Ghosts in the Village?

By Rick Hinton

Our yearly excursion to Spring Mill State Park has come and sadly gone for one more year. Three days of hiking trails, exploring caves, the Gus Grissom memorial, overeating at the Inn’s buffet and reflecting in the pioneer Hamer Cemetery does a body and mind good! This is what we do in the daylight hours. Nighttime has a different agenda…

The pioneer garden. (Photos by Rick Hinton.)

The Spring Mill Pioneer Village is a beehive of activity during the weekend. Park folks in period clothing demonstrate pioneer skills to throngs of visiting adults and children. Cameras click away as children run along the sidewalk or play in the gurgling creek. A sawmill demonstration draws the curious while others move in almost reverent silence through former residences and the pioneer garden. When it shuts down for the day the crowds go away and the village sleeps. Darkness settles in like a comforting blanket as the surrounding hillside comes alive with nocturnal critters. Sometimes a coyote will howl just to let you know he is there and watching. Right on schedule Laura and I will trek into the village in the dead of night. We’ve been doing it for years. Looking for ghosts? Or something else?

The Mill with many windows.

We are totally alone as usual. The pathway to the village is dark as we make our way alongside the murmuring creek. It seems louder in the dark. We turn the corner at the Sheeks House and the valley unfolds before us. The three-story limestone Grist Mill, built in 1817, glows white in the moonlight. The water flume, sitting on original limestone piers, travels down the hill from Hamer Cave and feeds into the building. It’s so quiet you can hear the trees rustling in the wind. The smell of wood smoke lingers in the air. We walk to the main pathway, subtly illuminated by streetlights, framing a now silent row of buildings, the mill and limestone fence, once used to keep roving hogs away from the residences and garden. The windows are dark and one gets the feeling they are being watched from within. One also gets the feeling they have been transported back into time. We step into the inner compound beyond the fence and the fun begins.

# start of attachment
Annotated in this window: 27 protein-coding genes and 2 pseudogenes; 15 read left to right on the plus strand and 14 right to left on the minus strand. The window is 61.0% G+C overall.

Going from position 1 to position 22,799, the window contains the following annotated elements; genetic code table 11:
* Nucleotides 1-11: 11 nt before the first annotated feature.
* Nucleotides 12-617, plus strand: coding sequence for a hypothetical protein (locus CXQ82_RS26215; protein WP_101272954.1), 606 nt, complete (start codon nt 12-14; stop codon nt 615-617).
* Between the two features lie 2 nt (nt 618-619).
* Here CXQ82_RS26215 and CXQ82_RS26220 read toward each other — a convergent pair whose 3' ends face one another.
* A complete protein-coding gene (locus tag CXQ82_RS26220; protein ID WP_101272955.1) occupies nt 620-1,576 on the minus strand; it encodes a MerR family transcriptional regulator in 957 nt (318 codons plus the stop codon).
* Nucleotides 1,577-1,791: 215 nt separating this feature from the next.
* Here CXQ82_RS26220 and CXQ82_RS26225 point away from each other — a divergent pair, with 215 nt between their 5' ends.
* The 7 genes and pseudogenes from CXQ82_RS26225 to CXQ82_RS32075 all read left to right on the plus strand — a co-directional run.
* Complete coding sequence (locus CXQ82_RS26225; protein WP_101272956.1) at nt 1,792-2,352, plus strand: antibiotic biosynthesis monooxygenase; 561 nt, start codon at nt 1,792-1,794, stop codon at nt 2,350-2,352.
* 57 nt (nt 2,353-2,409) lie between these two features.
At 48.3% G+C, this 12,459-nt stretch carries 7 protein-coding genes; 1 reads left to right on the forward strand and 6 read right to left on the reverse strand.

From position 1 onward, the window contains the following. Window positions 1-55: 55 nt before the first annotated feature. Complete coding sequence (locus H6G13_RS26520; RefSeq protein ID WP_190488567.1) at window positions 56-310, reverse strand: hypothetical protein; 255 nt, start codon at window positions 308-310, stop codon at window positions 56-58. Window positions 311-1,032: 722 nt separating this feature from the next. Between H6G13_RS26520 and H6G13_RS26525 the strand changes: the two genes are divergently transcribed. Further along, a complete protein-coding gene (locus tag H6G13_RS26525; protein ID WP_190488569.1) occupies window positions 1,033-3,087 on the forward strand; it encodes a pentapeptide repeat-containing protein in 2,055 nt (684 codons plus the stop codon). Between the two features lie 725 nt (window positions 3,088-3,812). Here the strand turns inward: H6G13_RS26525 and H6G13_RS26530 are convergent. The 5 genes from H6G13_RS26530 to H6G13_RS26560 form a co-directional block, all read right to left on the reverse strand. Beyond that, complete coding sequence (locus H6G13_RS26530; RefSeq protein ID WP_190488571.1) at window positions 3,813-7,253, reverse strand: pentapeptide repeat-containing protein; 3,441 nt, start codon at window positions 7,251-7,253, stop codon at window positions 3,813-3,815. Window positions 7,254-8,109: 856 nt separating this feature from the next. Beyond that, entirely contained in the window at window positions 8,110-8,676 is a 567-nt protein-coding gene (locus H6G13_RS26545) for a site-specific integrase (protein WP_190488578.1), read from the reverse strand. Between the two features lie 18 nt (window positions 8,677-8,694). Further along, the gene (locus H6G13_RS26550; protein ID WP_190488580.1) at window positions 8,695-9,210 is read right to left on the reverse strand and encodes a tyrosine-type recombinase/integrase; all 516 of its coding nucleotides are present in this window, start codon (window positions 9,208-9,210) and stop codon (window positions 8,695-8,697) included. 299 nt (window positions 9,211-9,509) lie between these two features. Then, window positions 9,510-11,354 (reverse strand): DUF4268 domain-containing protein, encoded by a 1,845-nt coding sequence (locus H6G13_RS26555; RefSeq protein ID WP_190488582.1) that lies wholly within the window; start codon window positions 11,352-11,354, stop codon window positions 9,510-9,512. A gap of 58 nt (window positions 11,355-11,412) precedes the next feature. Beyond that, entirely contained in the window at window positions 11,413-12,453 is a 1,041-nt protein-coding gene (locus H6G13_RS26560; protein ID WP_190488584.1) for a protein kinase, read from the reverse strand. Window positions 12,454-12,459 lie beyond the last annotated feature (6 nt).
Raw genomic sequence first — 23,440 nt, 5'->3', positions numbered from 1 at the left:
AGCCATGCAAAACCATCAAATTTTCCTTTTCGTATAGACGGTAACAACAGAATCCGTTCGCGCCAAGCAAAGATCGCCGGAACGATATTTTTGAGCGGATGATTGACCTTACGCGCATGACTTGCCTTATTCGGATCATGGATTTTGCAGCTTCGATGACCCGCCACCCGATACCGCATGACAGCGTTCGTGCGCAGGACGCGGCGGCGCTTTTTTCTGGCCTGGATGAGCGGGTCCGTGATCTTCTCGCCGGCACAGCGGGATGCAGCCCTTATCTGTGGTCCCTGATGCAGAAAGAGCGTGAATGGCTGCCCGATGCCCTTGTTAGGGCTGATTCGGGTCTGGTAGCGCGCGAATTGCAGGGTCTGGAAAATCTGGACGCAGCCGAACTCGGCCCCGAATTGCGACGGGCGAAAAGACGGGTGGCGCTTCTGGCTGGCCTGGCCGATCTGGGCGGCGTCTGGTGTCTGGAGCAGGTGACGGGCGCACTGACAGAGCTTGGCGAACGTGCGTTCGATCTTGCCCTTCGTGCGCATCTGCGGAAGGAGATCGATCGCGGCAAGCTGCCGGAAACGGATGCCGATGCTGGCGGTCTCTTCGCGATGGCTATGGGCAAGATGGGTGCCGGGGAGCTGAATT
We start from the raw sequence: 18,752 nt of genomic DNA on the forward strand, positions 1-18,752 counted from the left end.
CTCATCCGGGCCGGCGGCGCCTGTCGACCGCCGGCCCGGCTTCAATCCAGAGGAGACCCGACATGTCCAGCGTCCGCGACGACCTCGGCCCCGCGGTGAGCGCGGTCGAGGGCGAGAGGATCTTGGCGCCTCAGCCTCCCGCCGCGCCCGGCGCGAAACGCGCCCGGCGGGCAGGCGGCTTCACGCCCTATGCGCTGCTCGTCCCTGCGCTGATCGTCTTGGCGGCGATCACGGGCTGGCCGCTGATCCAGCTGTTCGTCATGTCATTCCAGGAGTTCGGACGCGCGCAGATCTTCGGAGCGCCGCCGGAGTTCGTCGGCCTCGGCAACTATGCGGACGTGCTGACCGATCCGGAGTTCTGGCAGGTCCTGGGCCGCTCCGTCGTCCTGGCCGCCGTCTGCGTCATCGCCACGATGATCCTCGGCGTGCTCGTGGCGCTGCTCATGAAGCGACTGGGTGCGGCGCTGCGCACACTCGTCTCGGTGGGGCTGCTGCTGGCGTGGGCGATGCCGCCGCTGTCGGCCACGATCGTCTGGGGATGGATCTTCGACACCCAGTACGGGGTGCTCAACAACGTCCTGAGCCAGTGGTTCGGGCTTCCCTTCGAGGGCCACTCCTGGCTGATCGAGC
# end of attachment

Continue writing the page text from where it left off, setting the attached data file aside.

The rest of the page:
Laura’s doppelganger. Rather than a true ghost photo, it’s actually a form of double exposure. It happens.

Laura has taken a weird photo: below an overhanging tree branch she has captured an object which resembles a bush. There was no bush there. She takes a few more from the same angle —nothing! A “ghost” bush, I suggest. Laura stares at me. Not to be outdone we move to the garden area and I shoot a picture of Laura walking along the path. “I have a ghost standing next to you,” I inform her. She examines it. “Well, that’s creepy,” she says. The picture is blurry, yet we make out her with another figure. This same inner compound two years ago caused some excitement when we listened to two men in conversation behind the Lower Residence. We slunk around to check — no one there! We were alone in the village… or were we?

Upon closer examination, I can explain my photo. Due to the low light, and with my shutter staying open longer and not using a tripod, I created a double exposure. Both figures were Laura. Debunked! Laura’s photo, however, is still a work in progress.

Street scene at night.

Are there ghosts in Spring Mill Pioneer Village? Some would think, how could there not be? At its peak, 20 families (some 100 residents) lived, worked, played and died there. Some might just choose to never leave.